Treasury CS Yatani raises 2020/21 budget to Ksh.2.9trillion

Treasury Cabinet Secretary Ukur Yatani is expected to submit a revised Ksh.2.92 trillion 2020/21 supplementary budget for approval by the National Assembly after raising budget estimates for the year from Ksh.2.79 trillion.

The higher spending indicated in the final Budget Review and Outlook Paper (BROP) published on the National Treasury website at the weekend is largely attributable to increased allocations to development projects for the year.

While revenue collection shortfalls have indicated the need to trim spending, the National Treasury has proposed to raise allocations to development to Ksh.675.2 billion from the originally approved Ksh.589.7 billion.

Recurrent expenditure are expected to trend marginally upwards by Ksh.17 billion to Ksh.1.844 trillion,

Similarly, allocations to Counties are set grow to Ksh.395.2 billion from Ksh.369.2 billion after the exchequer carried forward arrears amounting to Ksh.26 billion from the units equitable share in the last financial year.

Ksh.1 trillion loans

The higher budget comes against declining revenues by government signalling higher than originally planned for borrowing.

To plug the shortfall in collections, the National Treasury is expected to borrow a high of Ksh.1 trillion in the financial year to June 2021 to fill the financing hole estimated at 8.9 per cent of GDP.

Net foreign financing is projected at a new figure of Ksh.401.8 billion from Ksh.346.8 billion to include a new Ksh.150 billion loan facility from the World Bank Development Policy Operations (DPO) and Ksh.249.1 billion in project specific loans.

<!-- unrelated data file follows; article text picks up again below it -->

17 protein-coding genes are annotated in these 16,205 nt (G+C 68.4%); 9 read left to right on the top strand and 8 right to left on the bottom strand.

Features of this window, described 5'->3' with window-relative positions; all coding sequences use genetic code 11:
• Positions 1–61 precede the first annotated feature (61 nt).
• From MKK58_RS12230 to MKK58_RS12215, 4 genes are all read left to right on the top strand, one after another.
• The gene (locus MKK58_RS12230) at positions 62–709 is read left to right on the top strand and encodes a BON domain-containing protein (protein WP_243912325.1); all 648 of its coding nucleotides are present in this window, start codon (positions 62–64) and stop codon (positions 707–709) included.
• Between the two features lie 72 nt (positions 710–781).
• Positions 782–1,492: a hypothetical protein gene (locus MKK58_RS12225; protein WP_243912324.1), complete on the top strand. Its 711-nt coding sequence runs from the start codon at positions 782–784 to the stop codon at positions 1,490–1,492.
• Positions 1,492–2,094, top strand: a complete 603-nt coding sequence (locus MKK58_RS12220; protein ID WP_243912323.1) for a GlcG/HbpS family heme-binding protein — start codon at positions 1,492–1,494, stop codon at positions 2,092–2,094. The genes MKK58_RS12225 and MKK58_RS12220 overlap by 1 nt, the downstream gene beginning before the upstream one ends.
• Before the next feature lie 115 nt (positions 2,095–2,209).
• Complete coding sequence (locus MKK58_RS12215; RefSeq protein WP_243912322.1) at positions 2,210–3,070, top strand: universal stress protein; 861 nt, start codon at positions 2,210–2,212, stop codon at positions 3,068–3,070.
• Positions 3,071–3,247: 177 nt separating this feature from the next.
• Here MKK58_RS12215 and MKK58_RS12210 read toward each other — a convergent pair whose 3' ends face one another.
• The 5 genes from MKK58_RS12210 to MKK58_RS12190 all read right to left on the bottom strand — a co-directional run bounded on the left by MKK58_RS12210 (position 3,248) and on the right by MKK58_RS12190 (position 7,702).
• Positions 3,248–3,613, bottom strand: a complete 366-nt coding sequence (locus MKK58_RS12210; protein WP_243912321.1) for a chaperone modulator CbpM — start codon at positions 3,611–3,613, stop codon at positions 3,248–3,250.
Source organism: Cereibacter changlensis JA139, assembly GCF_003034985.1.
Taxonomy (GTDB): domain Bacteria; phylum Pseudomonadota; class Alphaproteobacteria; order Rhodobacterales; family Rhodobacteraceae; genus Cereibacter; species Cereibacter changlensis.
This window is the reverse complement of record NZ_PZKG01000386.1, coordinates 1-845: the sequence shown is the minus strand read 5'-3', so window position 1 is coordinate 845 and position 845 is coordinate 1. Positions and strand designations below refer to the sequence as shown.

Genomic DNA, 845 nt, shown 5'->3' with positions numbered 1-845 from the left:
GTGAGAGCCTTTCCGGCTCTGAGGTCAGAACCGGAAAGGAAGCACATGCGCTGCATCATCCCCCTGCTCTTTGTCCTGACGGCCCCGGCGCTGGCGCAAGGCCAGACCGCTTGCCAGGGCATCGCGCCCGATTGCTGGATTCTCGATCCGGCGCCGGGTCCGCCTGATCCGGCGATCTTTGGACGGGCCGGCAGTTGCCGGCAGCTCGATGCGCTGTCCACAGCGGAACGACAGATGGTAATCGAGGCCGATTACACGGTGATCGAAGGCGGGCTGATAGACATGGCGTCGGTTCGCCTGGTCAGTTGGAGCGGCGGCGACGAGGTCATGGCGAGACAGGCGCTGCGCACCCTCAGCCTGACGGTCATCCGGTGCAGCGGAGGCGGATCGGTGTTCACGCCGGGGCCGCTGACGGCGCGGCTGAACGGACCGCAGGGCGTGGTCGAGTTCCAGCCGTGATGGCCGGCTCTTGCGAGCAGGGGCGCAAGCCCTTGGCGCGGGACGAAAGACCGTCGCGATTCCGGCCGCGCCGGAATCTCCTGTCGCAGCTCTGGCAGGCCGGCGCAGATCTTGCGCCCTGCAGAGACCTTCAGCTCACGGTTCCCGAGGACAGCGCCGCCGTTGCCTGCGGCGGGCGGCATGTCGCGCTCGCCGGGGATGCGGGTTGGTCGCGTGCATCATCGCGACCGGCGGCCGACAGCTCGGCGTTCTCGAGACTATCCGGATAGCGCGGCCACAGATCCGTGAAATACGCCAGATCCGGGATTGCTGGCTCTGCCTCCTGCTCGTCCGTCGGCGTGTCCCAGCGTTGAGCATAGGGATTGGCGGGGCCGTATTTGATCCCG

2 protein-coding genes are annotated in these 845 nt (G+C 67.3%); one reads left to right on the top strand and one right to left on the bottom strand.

On the domestic front, Treasury is expected to borrow a net Ksh.600 billion shillings from the originally planned Ksh.494.3 billion shillings.

KRA pressure

The ambitious spending has seen the Treasury turn the screw on the Kenya Revenue Authority (KRA) by reinstating ambitious targets for the tax man.

While Treasury had eased the burden on KRA by lowering targets to Ksh.1.523 trillion in the draft BROP, the subsequent spending raise has seen the targets raised to Ksh.1.602 trillion- a near par with the originally approved Ksh.1.634 trillion.

The new targets are expected to mount pressure on the tax man who has struggled to raise tax revenues as various revenue heads shrink from the ongoing tough operating environment which has seen business close shop and employees laid off.

For instance, KRA tax collections through the first quarter of the 2020/21 fiscal year were down 15 per cent at Ksh.317.7 billion in comparison to Ksh.372.3 billion last year.

The newly published budget estimates are expected to raise credibility questions from both economists and the National Assembly as the National Treasury carry’s on its trend of raising spending against falling revenue sources.

In the last financial year, CS Yatani introduced a record three supplementary budgets including on in the final week, with all estimates raising spending against observed revenue shortfalls.

The trend dents the much publicized fiscal consolidation plans which if adopted would shrink Kenya’s appetite for debt by trimming spending.

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